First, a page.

“They say they also want to speak to younger Christians who have become engaged in issues like climate change and global poverty, and who are more accepting of homosexuality than their elders, the same source informs. They say they want to remind them that abortion, homosexuality and religious freedom are still paramount issues. “We argue that there is a hierarchy of issues,” said Charles Colson, a prominent evangelical who founded Prison Fellowship after serving time in prison for his role in the Watergate scandal. “A lot of the younger evangelicals say they’re all alike. We’re hoping to educate them that these are the three most important issues.””
See?  He comes right out and says it, opposing the gays is more important than dealing with poverty.

7 comments:

Plucky said...

I understand and agree with you to a point . . .

Religious freedom is not even a biblical principle other then the spiritual freedom we are granted in Christ no matter if we are "slave or free" . . . To make that a paramount issue is poppycock.

Gay marriage? Once again, the New Testament letters written by Paul were to the church, not the world. I don't think it is appropriate for Christians to engage in homosexual behavior, however why we think this issue is so important in our society is beyond me. Legislating morality didn't even work for God, that's why he sent Jesus to die for our sins . . .

However, the point in which I differ with this post is that I think the scripture you quoted, "Learn to do right! Seek justice, encourage the oppressed. Defend the cause of the fatherless, plead the case of the widow," could easily be applied to the murder of defenseless unborn children and to the women that are often thrust into such a seemingly hopeless situations/decisions . . .

I agree with your statements on poverty being a priority. I also think that the care of unwed mothers and the sanctioning against abortion is absolutely biblical.

GumbyTheCat said...

Well, if it makes you feel better, it is impossible to live fully by the Bible. Partly because the danged book is so contradictory.

I feel that the maybe-existing Jesus preached an ideal to strive for, not necessarily an attainable ideal for most.

I had never heard of this Manhattan Declaration before but item 3 rankles me the most:

"3) religious liberty, which is grounded in the character of God, the example of Christ, and the inherent freedom and dignity of human beings created in the divine image."

I realize this is a Christian thing but it bothers me to see people call for "religious liberty" when what they are really calling for is "religious liberty, as long as the religion is Christianity". Sigh. As time goes on I am more and more sickened by the lack of tolerance by Christians for those of differing beliefs, or no beliefs. Since I became an apostate the fundies in my discussion rooms have been telling me that eternal unbearable torture is a fitting punishment for my "crime". Yeah, as if that's gonna make me run back into the fold. NOT.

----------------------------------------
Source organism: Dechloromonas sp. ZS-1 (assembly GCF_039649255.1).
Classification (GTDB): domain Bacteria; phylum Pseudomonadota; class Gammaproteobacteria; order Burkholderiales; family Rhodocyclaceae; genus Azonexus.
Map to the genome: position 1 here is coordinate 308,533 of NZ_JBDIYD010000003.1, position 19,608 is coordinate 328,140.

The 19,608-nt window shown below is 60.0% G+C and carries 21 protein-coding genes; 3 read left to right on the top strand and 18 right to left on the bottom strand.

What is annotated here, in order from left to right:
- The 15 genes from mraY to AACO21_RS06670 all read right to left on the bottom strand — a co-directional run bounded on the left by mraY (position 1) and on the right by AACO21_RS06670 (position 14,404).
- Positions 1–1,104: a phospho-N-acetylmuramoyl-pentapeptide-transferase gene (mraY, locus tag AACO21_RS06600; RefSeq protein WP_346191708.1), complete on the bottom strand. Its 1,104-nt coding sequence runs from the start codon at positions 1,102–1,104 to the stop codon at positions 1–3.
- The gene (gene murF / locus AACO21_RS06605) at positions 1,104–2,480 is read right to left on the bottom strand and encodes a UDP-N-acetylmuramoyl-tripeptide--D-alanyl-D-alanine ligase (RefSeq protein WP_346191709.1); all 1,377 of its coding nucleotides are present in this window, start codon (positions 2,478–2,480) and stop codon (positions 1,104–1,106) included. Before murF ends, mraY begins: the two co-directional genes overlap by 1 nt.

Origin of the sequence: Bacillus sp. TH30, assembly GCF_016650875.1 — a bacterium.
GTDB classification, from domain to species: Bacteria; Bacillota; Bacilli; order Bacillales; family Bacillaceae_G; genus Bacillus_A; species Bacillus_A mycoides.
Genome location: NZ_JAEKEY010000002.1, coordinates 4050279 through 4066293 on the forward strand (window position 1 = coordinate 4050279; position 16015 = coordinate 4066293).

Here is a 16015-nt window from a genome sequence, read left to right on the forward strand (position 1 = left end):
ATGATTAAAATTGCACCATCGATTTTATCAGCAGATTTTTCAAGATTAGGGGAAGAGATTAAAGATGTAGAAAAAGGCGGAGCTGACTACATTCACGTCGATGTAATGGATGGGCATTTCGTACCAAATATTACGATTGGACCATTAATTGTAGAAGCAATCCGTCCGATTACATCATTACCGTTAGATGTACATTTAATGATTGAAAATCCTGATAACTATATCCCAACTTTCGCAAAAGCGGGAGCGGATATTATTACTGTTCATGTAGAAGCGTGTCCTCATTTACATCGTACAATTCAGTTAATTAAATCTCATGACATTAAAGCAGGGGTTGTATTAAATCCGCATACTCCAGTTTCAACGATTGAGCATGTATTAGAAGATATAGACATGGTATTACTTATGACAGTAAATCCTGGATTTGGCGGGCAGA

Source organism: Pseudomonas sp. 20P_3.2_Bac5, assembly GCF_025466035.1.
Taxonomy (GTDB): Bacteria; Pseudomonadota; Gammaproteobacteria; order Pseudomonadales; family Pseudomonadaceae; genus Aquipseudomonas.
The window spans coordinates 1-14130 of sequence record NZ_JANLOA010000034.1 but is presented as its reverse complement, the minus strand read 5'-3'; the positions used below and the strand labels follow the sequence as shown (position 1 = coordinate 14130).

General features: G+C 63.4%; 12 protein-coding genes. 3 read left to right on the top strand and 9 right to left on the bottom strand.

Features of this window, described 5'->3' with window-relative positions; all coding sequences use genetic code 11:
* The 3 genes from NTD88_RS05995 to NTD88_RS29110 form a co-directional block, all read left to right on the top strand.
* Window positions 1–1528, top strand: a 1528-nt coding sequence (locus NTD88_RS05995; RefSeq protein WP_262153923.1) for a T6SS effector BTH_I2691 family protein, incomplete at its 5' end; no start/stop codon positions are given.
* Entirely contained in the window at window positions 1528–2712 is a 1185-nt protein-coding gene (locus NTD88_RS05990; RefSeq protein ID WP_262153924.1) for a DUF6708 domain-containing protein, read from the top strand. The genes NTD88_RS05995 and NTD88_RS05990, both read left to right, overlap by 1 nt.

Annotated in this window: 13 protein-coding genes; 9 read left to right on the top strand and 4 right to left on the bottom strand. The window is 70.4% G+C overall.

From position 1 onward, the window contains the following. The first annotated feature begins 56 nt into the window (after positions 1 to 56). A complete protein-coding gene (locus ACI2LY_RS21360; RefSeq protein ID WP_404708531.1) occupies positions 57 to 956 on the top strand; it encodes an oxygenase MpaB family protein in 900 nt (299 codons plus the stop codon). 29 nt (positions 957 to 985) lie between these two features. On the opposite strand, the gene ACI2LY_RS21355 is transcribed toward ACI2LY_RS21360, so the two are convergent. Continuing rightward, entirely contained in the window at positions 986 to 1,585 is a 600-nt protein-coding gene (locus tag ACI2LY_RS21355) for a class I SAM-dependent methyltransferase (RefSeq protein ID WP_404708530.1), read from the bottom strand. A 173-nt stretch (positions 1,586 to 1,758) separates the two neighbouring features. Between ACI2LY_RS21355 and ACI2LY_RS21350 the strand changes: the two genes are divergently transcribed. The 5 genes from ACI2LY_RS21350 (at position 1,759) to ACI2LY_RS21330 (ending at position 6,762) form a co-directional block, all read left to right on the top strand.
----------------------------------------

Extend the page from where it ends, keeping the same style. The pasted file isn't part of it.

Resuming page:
Hope you're well my friend!

GumbyTheCat said...

Plucky, I love your comment "Legislating morality didn't even work for God, that's why he sent Jesus to die for our sins."

I wish the religious right in the USA would get that simple point.

RandomSue said...

Wow Gumby, I am so sorry that you get that kind of response from Christians. It's people like that that make the rest of us look like asses.

You are so right. That kind of abuse is in no way going to draw you to Christ. It leaves me wondering what exactly their motivation or purpose is in this. Seriously, how often does the bullhorn, turn or burn tactic work?

NEVER!

Eugene said...

Tim, just to clarify I have no problem with people who are actually and consistently pro-life. I completely agree that those people who actually care about the unwed mothers and their children and are actually willing to provide alternatives and give care, rather than condemnation are doing good work.

My problem is with those who believe being "pro-life" means shouting at girls outside of abortion clinics and showing schoolchildren pictures of abortions. These people offer no solutions and are part of the problem. For starters they tend to be the same people trying to outlaw sex education deny birth control. Then when someone gets pregnant in a bad situation they act as if life is precious but they don't seem to really believe it. They oppose welfare and legistlation that would make it easier on mother and child. They don't do much of anything to allieviate the poverty that these unwanted children often have to grow up in. If due to growing up in such a messy situation, that child commits a crime they will be the loudest voices to have him tried as an adult and when it comes to penalties they tend to be very much "pro-death".

I fear that a lot of the people who would sign something like The Manhattan declaration would fall amongst the latter, rather than the former.

Eugene said...

Like I said, my problem is with heartlessness - caring about the rules but not about the people.

Or to quote The Slacktivist:
""Love is the fulfillment of the law," the Bible says. When love is perceived as a violation of the law, something has gone horribly amiss. "

GumbyTheCat said...

RandomSue, I believe that the Christians who say these horrible things are only trying to elevate themselves, not to try to get someone to come to Jesus. I have noticed that the more stridently fundamentalist a Christian is, the more insecure in his faith he tends to be. Damning someone to hell is their way of defending against what they feel is a personal attack. Yes, many Christians think that when someone tells them "I am not a Christian", that it is an attack on their faith and an attack on them. Their fears and insecurity cause their angry, defensive lash-outs.